Applied Buddhism – The Milan Awakening for the Solo Traveler
From April 26 to 28, I was in Milan, on my own, to see the city and take a break from day-to-day life. It was not my first solo travel experience – I’ve been to Paris, Sao Paulo, New York, Berlin on my own – but it was certainly a new kind of travel experience for me.
My mindset is what set this one apart from the previous journeys.
Previously, solo travel has been a somewhat tortuous process for me. Despite the fact that I appreciated each experience in hindsight and found it well worth doing, in the moment of travelling, alone and often bored, confronted with expectations of what solo travel should look like and how enjoyable it should be, I was often quite frustrated.
I resisted my surroundings. Because I live in the tiny and very wealthy country of Luxembourg, most of what I saw outside of my home country’s borders seemed dirty, imperfect, broken and frankly undignified to me, like the whole place was in need of repairs. It felt to me almost as if I identified with each place I came to and looked at it as a puzzle to be solved, a place that I should become friends with enough to accept possibly living there forever and never going back home. And I could never stand that thought.
For the first time, in Milan, I was faced with elements of boredom and resistance – pouring rain, a small language barrier, my own shyness, an old museum, a dark bathroom in the hotel… i.e. lots of small imperfections – and I found a way to overcome it.
The switch that took place in my mind feels like it is of fundamental importance, even though I have a hard time understanding or explaining it. For lack of a better explanation, I think it might be connected to my meditation practice which is gradually teaching me not to engage in my own thoughts when I do not want to.
Instead of getting caught up in dark thoughts of how ugly and imperfect the world is, and of how lonely I was (it was only 2.5 days!) my mind suddenly shifted into blissful and neutral observation on the morning of the second day. I started seeing the good and the bad without thinking that they directly related to me in some way. An imperfect city was suddenly no longer a puzzle to be solved but like a person to be looked at as valuable for her own merits and faults.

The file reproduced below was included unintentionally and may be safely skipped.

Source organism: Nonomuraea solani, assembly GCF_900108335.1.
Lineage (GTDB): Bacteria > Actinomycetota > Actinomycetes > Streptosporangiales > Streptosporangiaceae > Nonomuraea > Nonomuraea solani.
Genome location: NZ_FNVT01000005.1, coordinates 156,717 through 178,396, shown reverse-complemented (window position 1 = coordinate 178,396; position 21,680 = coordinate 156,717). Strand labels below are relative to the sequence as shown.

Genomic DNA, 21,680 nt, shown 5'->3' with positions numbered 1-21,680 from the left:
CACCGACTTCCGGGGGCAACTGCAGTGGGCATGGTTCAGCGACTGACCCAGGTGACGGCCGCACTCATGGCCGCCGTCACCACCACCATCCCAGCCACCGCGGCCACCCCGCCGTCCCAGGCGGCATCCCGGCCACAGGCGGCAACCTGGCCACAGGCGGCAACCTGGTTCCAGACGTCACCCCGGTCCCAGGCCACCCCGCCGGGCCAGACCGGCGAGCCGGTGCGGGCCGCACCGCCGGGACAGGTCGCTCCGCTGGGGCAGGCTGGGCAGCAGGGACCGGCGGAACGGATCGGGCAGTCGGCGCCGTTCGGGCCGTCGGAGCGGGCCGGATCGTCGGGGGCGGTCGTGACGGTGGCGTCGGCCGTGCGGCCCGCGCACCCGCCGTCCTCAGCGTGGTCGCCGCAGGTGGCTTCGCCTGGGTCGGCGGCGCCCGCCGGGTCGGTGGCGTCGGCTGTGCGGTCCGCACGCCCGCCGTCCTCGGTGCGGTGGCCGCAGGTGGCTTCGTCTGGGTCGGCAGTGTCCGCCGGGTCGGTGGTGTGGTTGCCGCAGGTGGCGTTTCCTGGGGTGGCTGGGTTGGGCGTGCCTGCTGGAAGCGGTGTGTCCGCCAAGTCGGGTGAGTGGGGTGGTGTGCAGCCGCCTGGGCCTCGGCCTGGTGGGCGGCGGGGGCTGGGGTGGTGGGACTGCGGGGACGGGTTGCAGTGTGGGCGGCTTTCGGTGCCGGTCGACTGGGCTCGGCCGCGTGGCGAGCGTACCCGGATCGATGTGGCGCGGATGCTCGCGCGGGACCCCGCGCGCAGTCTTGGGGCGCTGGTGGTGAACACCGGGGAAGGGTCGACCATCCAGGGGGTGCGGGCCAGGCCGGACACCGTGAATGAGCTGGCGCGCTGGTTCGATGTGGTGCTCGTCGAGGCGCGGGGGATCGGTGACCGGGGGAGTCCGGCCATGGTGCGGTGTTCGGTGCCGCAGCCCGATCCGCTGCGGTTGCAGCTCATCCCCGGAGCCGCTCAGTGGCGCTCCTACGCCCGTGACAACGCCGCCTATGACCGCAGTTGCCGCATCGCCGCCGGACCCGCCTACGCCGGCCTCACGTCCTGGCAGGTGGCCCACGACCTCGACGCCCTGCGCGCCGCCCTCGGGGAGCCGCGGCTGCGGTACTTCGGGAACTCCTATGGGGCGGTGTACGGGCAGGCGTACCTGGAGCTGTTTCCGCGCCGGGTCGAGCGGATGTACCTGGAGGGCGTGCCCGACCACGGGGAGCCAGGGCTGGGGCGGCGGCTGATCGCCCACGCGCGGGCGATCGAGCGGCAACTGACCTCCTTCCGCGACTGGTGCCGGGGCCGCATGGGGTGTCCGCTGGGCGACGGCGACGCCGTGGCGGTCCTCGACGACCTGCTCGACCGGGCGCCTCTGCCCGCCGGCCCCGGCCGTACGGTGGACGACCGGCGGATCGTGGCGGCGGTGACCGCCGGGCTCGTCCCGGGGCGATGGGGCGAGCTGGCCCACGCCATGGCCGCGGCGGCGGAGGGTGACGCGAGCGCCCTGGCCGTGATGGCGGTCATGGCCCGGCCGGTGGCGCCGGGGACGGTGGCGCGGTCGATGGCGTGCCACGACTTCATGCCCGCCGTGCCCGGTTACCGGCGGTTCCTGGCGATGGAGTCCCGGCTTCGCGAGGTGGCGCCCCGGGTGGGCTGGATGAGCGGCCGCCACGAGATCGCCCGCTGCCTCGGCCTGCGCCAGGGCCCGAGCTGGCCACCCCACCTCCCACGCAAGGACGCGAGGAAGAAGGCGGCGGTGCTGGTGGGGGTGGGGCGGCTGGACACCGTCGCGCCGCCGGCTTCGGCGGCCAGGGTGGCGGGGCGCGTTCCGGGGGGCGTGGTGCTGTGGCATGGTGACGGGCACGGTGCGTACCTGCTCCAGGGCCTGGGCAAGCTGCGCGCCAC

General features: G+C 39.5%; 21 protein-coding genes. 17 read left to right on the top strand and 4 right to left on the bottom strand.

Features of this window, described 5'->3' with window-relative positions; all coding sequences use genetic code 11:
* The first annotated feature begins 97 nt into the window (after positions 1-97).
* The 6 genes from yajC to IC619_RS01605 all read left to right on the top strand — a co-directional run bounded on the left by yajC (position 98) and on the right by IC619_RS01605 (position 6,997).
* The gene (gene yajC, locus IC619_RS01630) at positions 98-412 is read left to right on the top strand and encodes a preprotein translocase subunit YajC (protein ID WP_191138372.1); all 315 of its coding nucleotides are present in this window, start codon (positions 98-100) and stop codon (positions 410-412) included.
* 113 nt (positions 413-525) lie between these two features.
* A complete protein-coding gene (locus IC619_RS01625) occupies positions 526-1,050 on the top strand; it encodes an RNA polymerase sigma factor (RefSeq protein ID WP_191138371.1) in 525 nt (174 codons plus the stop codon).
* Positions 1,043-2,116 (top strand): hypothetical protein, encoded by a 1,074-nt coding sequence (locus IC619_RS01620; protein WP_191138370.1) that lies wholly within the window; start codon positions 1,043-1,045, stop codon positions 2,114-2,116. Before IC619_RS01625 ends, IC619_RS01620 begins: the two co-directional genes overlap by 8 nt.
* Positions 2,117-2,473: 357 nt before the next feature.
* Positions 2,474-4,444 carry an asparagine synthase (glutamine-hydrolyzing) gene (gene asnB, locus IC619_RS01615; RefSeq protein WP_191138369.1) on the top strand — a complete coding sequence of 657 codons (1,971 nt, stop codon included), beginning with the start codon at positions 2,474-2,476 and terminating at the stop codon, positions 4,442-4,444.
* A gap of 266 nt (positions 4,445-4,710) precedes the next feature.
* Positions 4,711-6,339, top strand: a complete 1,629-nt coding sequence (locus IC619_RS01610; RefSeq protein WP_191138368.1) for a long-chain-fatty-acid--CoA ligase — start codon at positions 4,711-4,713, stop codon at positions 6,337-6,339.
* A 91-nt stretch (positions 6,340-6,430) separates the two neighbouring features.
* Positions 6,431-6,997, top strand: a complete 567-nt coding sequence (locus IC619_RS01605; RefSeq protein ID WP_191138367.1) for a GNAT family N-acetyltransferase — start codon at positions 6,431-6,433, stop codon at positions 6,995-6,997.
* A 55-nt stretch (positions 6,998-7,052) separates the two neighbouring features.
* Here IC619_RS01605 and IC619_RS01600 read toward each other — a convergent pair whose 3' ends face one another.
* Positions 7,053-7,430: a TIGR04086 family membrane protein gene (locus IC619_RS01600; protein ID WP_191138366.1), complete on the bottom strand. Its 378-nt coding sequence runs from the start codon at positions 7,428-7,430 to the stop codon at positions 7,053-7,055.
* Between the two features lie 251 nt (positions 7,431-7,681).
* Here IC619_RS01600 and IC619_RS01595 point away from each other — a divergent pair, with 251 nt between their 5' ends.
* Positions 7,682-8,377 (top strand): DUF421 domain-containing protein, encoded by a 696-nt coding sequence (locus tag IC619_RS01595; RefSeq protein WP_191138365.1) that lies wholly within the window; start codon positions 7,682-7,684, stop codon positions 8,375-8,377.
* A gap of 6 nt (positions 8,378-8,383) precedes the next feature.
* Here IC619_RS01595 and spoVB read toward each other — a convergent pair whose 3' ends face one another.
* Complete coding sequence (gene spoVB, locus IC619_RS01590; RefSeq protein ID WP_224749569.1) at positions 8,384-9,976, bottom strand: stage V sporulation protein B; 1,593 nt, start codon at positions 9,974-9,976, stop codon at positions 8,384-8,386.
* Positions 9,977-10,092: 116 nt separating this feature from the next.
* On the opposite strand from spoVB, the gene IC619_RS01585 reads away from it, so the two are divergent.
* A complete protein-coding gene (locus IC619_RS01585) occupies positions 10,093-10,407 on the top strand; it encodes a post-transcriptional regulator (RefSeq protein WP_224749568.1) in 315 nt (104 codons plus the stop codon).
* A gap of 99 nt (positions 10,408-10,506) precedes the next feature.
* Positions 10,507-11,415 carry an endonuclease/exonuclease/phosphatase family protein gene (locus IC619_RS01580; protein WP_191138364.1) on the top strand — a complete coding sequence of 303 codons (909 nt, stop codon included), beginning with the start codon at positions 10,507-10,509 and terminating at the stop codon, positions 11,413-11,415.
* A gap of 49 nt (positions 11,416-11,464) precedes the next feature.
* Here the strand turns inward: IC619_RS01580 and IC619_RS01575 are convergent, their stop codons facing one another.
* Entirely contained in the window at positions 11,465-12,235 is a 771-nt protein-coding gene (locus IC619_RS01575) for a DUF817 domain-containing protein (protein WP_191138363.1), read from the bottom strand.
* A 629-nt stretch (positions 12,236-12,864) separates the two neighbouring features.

Milan is not an ugly city. Quite the opposite. Every place has beautiful and hideous sides, and all of them are worth exploring. But Milan was where I awoke to a more mature kind of traveling. I understood for the first time that the place I travelled to was just that – one destination among many. Milan is not the be-all and end-all, it is one interesting destination in a (hopefully) long journey.
I might just have gotten rid of a personal kind of unhealthy attachment, largely thanks to meditation and the new mindset it is helping to shape in my life. This might turn out to be a major turning point in my personal life, and for that, I feel enormously grateful.
It’s quite possible that I over-interpret what happened, and I might fall back into my old patterns of thought next time I travel, but at least I’ve had a glimpse of the promised land now and know it is accessible, given enough mental effort, and I thank the universe for this realisation, which seems infinitely precious now.